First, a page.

# How to solve the following question from complex number.

If $$\alpha=e^{\frac{i2\pi}{7}}$$ and $$f(x)= a_0+\sum_{k=1}^{20} a_kx^k$$ then the value of $$f(x)+f(\alpha x)+f(\alpha^2 x)+\cdots+f(\alpha^6 x)$$ is $$ka_0$$. Then find the value of $$k$$.

I used a common property of complex numbers which is giving me entire different result. It is as follows. $$1^k+\alpha^k+(\alpha^2)^k+\cdots+(\alpha^{n-1})^k=0$$ if $$k$$ in not a multiple of $$n$$, else $$n$$; where $$\alpha$$ is the $$n^{th}$$ root of unity.

Now from the above fact if can be said that there are some powers of $$x$$ which are multiple of $$7$$, hence the required sum will contain coefficients other than $$a_0$$. Hence I highly doubt the question to be misprinted in my book. Please help whether I am right or wrong.

• The biggest mistake in your MathJax was to have too many small, separate segments. The more math you put together in one pair of dollar signs, the better. Apr 24, 2021 at 11:01
• @arthur ok thanks. Apr 24, 2021 at 11:07
• see my comments following Kavi Rama Murthy's answer. The convoluted inference based on the premise is that $a_7 = 0$ and $a_{14} = 0.$ Apr 24, 2021 at 13:55
• I just left an answer in response to Kavi Rama Murthy's editing of his answer. Apr 25, 2021 at 3:15

This answer is an extension of the comments that I left after Kavi Rama Murthy's answer, and explains why I agree with the OP's analyis that the problem is puzzling. I also explain why the problem requires the convoluted inference that both $$a_7$$ and $$a_{14}$$ are equal to zero.

First of all, I definitely agree with almost all of the analysis in Kavi Rama Murthy's answer:

• $$1 + \alpha + \alpha^2 + \cdots \alpha^6 = 0.$$

• In the original presentation of the problem, the variable $$k$$ is overloaded. This is easily resolved by re-expressing $$f(x)$$ as
$$\displaystyle a_0 + \sum_{r=1}^{20} a_r x^r.$$

• For $$r \in \Bbb{Z^+}$$ such that $$r$$ is not a multiple of $$(7)$$
$$\displaystyle 1 + (\alpha^r) + (\alpha^r)^2 + (\alpha^r)^3 + (\alpha^r)^4 + (\alpha^r)^5 + (\alpha^r)^6 = 0.$$
This is because Kavi Rama Murthy's analysis against $$(\alpha)$$ also pertains to $$(\alpha)^r.$$
Namely that $$(1 - [\alpha^r]) \neq 0$$, while
$$\displaystyle (1 - [\alpha^r]) \times (1 + [\alpha^r] + [\alpha^r]^2 + \cdots + [\alpha^r]^6) ~=~ 1 - [\alpha^r]^7 = 0.$$

However, as explained below, this does not resolve the conflict originally identified by the original poster.

Let $$\displaystyle g(x) = f(x) + f(\alpha x) + f(\alpha^2 x) + \cdots + f(\alpha^6 x)$$

$$\displaystyle =~ a_0 + \sum_{r=1}^{20} a_r x^r$$

$$\displaystyle +~ a_0 + \sum_{r=1}^{20} a_r (\alpha^r) x^r$$

$$\displaystyle +~ a_0 + \sum_{r=1}^{20} a_r (\alpha^{2r}) x^r$$

$$\displaystyle +~ a_0 + \sum_{r=1}^{20} a_r (\alpha^{3r}) x^r$$

$$\displaystyle +~ a_0 + \sum_{r=1}^{20} a_r (\alpha^{4r}) x^r$$

$$\displaystyle +~ a_0 + \sum_{r=1}^{20} a_r (\alpha^{5r}) x^r$$

$$\displaystyle +~ a_0 + \sum_{r=1}^{20} a_r (\alpha^{6r}) x^r.$$

Therefore,

$$g(x) = 7a_0 + \sum_{r=1}^{20} \left[a_r x^r \left(\sum_{s=0}^6 \alpha^{(rs)} \right) \right]. \tag{1}$$

As discussed, as $$r$$ takes on the values $$(1)$$ through $$(20)$$,
if $$r$$ is not a multiple of $$(7)$$, then
the inner summation for $$g(x)$$ in equation (1) above,
$$\displaystyle \left(\sum_{s=0}^6 \alpha^{(rs)} \right)$$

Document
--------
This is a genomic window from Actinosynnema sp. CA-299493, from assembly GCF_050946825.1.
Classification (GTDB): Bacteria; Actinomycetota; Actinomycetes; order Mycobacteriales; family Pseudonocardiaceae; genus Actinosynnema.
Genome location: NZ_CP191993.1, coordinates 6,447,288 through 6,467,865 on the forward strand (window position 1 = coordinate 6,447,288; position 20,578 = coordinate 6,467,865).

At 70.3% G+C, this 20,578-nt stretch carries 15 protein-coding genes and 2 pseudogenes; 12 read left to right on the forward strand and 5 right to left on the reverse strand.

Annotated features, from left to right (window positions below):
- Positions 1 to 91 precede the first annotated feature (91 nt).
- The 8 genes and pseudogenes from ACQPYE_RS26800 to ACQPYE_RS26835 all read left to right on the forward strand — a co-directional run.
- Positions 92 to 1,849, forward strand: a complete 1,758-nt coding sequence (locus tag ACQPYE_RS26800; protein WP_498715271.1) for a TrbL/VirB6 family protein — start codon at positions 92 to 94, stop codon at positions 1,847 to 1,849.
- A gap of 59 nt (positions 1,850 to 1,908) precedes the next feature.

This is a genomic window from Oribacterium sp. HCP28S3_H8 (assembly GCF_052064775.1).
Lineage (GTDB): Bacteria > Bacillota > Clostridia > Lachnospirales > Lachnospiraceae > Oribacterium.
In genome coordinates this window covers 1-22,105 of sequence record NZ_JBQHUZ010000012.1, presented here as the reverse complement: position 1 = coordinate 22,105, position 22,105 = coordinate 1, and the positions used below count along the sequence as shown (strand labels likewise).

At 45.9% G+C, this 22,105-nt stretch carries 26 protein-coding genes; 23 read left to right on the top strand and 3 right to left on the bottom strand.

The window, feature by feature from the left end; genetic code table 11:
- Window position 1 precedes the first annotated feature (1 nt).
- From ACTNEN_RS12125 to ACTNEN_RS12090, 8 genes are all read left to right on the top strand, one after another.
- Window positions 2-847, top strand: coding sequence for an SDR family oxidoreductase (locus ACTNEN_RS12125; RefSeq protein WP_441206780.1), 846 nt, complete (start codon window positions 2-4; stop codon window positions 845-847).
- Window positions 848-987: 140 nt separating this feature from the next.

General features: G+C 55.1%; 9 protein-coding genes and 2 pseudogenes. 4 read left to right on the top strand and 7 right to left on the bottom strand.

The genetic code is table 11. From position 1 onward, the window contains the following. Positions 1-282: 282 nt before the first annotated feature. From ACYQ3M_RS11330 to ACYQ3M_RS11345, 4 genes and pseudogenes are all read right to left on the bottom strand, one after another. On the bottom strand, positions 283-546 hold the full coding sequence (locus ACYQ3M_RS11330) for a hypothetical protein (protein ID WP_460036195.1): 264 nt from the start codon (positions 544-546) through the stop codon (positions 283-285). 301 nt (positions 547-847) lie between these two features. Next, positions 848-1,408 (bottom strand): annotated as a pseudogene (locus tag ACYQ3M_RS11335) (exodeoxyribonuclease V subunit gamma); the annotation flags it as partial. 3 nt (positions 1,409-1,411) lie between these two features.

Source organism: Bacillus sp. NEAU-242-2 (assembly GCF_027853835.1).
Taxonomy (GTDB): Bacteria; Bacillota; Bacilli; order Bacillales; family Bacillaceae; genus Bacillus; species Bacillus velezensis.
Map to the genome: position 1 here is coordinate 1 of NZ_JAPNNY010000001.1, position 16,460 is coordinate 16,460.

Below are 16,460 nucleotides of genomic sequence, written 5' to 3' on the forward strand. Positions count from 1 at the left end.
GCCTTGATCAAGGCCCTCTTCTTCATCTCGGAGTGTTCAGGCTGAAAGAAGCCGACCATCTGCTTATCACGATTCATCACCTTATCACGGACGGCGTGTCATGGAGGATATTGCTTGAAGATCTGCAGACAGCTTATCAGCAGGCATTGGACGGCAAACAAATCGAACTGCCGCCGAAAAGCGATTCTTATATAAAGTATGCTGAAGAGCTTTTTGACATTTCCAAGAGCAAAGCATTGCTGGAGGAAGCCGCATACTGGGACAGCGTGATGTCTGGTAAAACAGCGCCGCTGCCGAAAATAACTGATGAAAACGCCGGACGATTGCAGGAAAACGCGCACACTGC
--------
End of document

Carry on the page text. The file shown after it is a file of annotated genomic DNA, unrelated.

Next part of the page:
will equal zero.

However, for $$r = 7$$ or $$r = 14$$
the inner summation for $$g(x)$$ in equation (1) above,
$$\displaystyle \left(\sum_{s=0}^6 \alpha^{(rs)} \right)$$
will instead equal $$(7).$$

Therefore

$$g(x) = 7a_0 + 7a_7(x^7) + 7a_{14}(x^{14}). \tag{2}$$

A premise is given that (presumably) for all values of $$x, ~g(x) = ka_0$$. I don't see how this premise can be true, for all values of $$x$$, unless both $$a_7$$ and $$a_{14}$$ are equal to zero.

Therefore, since the constraint that for all values of $$x, ~g(x) = ka_0$$ is a premise,
one is forced into the convoluted inference that $$0 = a_7$$ and $$0 = a_{14}$$.

• thanks a lot for clarification. Apr 25, 2021 at 6:24
• And I also agree that the variable k was overloaded, but I am sure it did not change gist of my query. Apr 25, 2021 at 6:25

I think a silly confusion is caused by the use of bad notations in the question. The $$k$$ in the definition of $$f$$ is a dummy variable which has nothing to do with the $$k$$ in the statement that the sum is $$ka_0$$. Change $$k$$ to $$i$$ or some other variable in the definition of $$f(x)$$. Note that $$(1-\alpha)(1+\alpha+\alpha^{2}+\cdots+\alpha^{6})=1-\alpha^{7}=0$$. So $$1+\alpha+\alpha^{2}+\cdots+\alpha^{6}=0$$ Now if you compute the sum you wll get $$7a_0$$ so $$k=7$$.

• I am confused by your answer. I independently came to the exact same conclusion as the OP. That is, when you compute the 20-th degree polynomial, the coefficients of each term are zero, except for the coefficients that pertain to the terms $x^0, x^7$ and $x^{14}$. For those terms, I agree with the OP that the coefficients are each $(7)$. So you have that $7a_0 + 7a_7x^7 + 7a_{14}x^{14} = ka_0$. I don't see how that you deduce from this that $k = 7$, since that inference would require that $(a_7x^7 + a_{14}x^{14}) = 0,$ for any value of $(x).$ Apr 24, 2021 at 13:49
• One interpretation of the problem that would resolve the issue is that since you are given that the final sum equals $ka_0$, for any value of $(x)$, you are forced to conclude that $a_7 = 0$ and $a_{14} = 0$. A somewhat convoluted inference, but still feasible. Is this what you are thinking? Apr 24, 2021 at 13:53
• I just left an answer in response. In short, I agree that the variable $k$ is overloaded in the original presentation of the question, but still think that the convoluted inference is necessary. Apr 25, 2021 at 3:14